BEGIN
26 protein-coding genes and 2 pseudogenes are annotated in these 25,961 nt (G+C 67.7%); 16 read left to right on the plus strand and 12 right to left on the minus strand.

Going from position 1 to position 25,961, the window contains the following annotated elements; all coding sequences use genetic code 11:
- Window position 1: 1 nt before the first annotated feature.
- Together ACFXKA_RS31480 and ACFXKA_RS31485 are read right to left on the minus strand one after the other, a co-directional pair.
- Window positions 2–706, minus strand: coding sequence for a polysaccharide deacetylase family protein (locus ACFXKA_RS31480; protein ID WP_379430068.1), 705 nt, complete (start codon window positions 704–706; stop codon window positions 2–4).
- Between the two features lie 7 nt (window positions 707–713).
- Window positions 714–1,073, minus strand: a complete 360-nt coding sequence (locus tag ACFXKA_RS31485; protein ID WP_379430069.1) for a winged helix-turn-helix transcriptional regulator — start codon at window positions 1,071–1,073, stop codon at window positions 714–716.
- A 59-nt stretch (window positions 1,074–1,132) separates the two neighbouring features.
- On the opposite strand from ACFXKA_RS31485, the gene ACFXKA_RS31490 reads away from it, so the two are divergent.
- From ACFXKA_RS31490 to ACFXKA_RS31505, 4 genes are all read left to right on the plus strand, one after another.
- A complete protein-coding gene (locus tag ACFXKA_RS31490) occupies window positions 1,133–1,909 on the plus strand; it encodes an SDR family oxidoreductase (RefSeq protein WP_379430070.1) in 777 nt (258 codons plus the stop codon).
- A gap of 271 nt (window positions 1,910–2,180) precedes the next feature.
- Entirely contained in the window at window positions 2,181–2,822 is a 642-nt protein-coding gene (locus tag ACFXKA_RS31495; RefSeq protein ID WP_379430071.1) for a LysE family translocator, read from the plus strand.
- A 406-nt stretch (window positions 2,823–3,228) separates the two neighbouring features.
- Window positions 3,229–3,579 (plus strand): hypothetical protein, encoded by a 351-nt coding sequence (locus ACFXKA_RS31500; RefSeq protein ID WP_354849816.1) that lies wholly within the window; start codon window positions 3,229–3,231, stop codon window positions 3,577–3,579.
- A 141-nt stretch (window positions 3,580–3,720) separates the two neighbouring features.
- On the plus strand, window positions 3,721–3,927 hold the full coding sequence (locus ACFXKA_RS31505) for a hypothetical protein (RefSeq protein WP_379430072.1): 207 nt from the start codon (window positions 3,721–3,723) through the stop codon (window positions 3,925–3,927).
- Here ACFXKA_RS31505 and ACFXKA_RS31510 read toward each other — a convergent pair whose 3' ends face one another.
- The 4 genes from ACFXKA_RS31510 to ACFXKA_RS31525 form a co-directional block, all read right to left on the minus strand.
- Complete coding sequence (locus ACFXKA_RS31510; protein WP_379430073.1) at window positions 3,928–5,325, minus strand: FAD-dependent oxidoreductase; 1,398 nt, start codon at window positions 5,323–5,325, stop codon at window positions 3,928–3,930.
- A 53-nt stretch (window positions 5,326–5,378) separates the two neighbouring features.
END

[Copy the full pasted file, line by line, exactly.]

26 protein-coding genes and 2 pseudogenes are annotated in these 25,961 nt (G+C 67.7%); 16 read left to right on the plus strand and 12 right to left on the minus strand.

Going from position 1 to position 25,961, the window contains the following annotated elements; all coding sequences use genetic code 11:
- Window position 1: 1 nt before the first annotated feature.
- Together ACFXKA_RS31480 and ACFXKA_RS31485 are read right to left on the minus strand one after the other, a co-directional pair.
- Window positions 2–706, minus strand: coding sequence for a polysaccharide deacetylase family protein (locus ACFXKA_RS31480; protein ID WP_379430068.1), 705 nt, complete (start codon window positions 704–706; stop codon window positions 2–4).
- Between the two features lie 7 nt (window positions 707–713).
- Window positions 714–1,073, minus strand: a complete 360-nt coding sequence (locus tag ACFXKA_RS31485; protein ID WP_379430069.1) for a winged helix-turn-helix transcriptional regulator — start codon at window positions 1,071–1,073, stop codon at window positions 714–716.
- A 59-nt stretch (window positions 1,074–1,132) separates the two neighbouring features.
- On the opposite strand from ACFXKA_RS31485, the gene ACFXKA_RS31490 reads away from it, so the two are divergent.
- From ACFXKA_RS31490 to ACFXKA_RS31505, 4 genes are all read left to right on the plus strand, one after another.
- A complete protein-coding gene (locus tag ACFXKA_RS31490) occupies window positions 1,133–1,909 on the plus strand; it encodes an SDR family oxidoreductase (RefSeq protein WP_379430070.1) in 777 nt (258 codons plus the stop codon).
- A gap of 271 nt (window positions 1,910–2,180) precedes the next feature.
- Entirely contained in the window at window positions 2,181–2,822 is a 642-nt protein-coding gene (locus tag ACFXKA_RS31495; RefSeq protein ID WP_379430071.1) for a LysE family translocator, read from the plus strand.
- A 406-nt stretch (window positions 2,823–3,228) separates the two neighbouring features.
- Window positions 3,229–3,579 (plus strand): hypothetical protein, encoded by a 351-nt coding sequence (locus ACFXKA_RS31500; RefSeq protein ID WP_354849816.1) that lies wholly within the window; start codon window positions 3,229–3,231, stop codon window positions 3,577–3,579.
- A 141-nt stretch (window positions 3,580–3,720) separates the two neighbouring features.
- On the plus strand, window positions 3,721–3,927 hold the full coding sequence (locus ACFXKA_RS31505) for a hypothetical protein (RefSeq protein WP_379430072.1): 207 nt from the start codon (window positions 3,721–3,723) through the stop codon (window positions 3,925–3,927).
- Here ACFXKA_RS31505 and ACFXKA_RS31510 read toward each other — a convergent pair whose 3' ends face one another.
- The 4 genes from ACFXKA_RS31510 to ACFXKA_RS31525 form a co-directional block, all read right to left on the minus strand.
- Complete coding sequence (locus ACFXKA_RS31510; protein WP_379430073.1) at window positions 3,928–5,325, minus strand: FAD-dependent oxidoreductase; 1,398 nt, start codon at window positions 5,323–5,325, stop codon at window positions 3,928–3,930.
- A 53-nt stretch (window positions 5,326–5,378) separates the two neighbouring features.